Scientists are edging closer to a long-term preventative HIV vaccine, new research suggests.
A new study now shows that scientists are edging closer to a long-term preventative HIV vaccine.
The research saw a single injection protected monkeys against a version of the virus for at least 18 weeks, suggesting it could offer people months of immunity, a study by Rockefeller University said.
People at high risk of becoming infected, such as those with HIV-positive partners, can take the preventative drug PrEP before sex, however, there is no long-term, effective jab.
Developing such a vaccine is difficult due to HIV 'hiding' from people's immune systems, however, including certain proteins in the injection cause immune cells to recognise parts of the 'envelope' that surround the virus, the research adds.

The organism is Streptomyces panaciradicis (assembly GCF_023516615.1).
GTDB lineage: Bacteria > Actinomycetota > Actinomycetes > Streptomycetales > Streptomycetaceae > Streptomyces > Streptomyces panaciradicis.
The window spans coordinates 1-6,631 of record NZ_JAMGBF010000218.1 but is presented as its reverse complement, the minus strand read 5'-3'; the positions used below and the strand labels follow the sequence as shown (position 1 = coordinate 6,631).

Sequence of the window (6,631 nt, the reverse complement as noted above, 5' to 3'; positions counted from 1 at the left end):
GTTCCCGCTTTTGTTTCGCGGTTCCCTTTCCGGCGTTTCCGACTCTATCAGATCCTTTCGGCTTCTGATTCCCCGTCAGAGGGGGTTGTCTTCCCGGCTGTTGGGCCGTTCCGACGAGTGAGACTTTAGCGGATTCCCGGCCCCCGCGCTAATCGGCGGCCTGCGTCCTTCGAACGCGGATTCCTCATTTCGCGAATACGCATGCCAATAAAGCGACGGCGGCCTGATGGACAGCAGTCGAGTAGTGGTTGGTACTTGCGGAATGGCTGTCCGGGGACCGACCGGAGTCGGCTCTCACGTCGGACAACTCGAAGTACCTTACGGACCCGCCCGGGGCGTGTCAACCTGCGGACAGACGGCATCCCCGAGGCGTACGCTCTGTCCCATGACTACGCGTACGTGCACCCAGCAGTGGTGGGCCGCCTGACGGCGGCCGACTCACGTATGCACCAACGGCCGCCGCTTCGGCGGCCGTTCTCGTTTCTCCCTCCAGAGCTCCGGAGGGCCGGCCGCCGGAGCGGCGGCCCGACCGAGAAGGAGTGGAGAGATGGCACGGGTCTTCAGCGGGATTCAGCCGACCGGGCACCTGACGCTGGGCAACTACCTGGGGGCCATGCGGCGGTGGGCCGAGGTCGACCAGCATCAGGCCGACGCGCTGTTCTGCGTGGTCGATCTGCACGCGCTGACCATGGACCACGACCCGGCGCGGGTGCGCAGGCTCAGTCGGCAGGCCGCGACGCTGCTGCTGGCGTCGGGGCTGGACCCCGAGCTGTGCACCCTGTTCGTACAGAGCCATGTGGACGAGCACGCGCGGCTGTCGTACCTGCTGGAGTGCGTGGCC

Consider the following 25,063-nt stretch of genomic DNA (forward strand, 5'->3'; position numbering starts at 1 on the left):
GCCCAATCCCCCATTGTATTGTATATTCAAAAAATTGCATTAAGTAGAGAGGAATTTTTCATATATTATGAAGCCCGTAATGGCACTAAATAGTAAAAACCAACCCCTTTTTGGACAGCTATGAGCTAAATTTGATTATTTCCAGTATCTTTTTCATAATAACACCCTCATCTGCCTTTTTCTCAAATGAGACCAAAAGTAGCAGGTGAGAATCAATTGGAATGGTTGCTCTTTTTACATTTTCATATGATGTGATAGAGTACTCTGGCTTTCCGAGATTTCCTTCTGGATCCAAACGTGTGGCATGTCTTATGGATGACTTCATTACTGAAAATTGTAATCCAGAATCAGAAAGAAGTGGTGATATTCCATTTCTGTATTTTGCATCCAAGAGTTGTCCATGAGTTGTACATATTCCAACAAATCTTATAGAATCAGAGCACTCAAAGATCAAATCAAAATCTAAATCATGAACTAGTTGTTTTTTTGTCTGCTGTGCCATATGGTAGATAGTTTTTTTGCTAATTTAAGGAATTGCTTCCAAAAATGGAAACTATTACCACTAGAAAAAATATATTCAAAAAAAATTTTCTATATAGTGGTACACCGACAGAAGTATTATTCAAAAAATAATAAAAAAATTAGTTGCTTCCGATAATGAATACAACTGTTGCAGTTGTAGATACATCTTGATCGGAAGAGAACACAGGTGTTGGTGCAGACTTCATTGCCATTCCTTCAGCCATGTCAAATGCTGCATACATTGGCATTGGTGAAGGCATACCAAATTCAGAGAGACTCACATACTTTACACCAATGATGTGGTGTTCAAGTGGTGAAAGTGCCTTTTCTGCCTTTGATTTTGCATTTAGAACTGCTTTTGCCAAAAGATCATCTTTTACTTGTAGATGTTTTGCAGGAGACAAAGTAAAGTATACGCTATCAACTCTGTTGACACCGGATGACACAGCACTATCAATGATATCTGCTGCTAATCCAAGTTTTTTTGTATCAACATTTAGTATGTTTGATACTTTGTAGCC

According to the researchers, their findings, published in the journal Nature Medicine, 'lay the groundwork' for a preventative vaccine that could be given as little as once a year. It is unclear when it may be available.
While currently, there is no cure for HIV, lifelong antiviral treatment controls the infection but often causes side effects including nausea, vomiting and insomnia.
Despite HIV rates rising in Europe, figures released last July showed deaths linked to AIDS have halved in 10 years. AIDS is a syndrome that can occur in the late stages of HIV infection.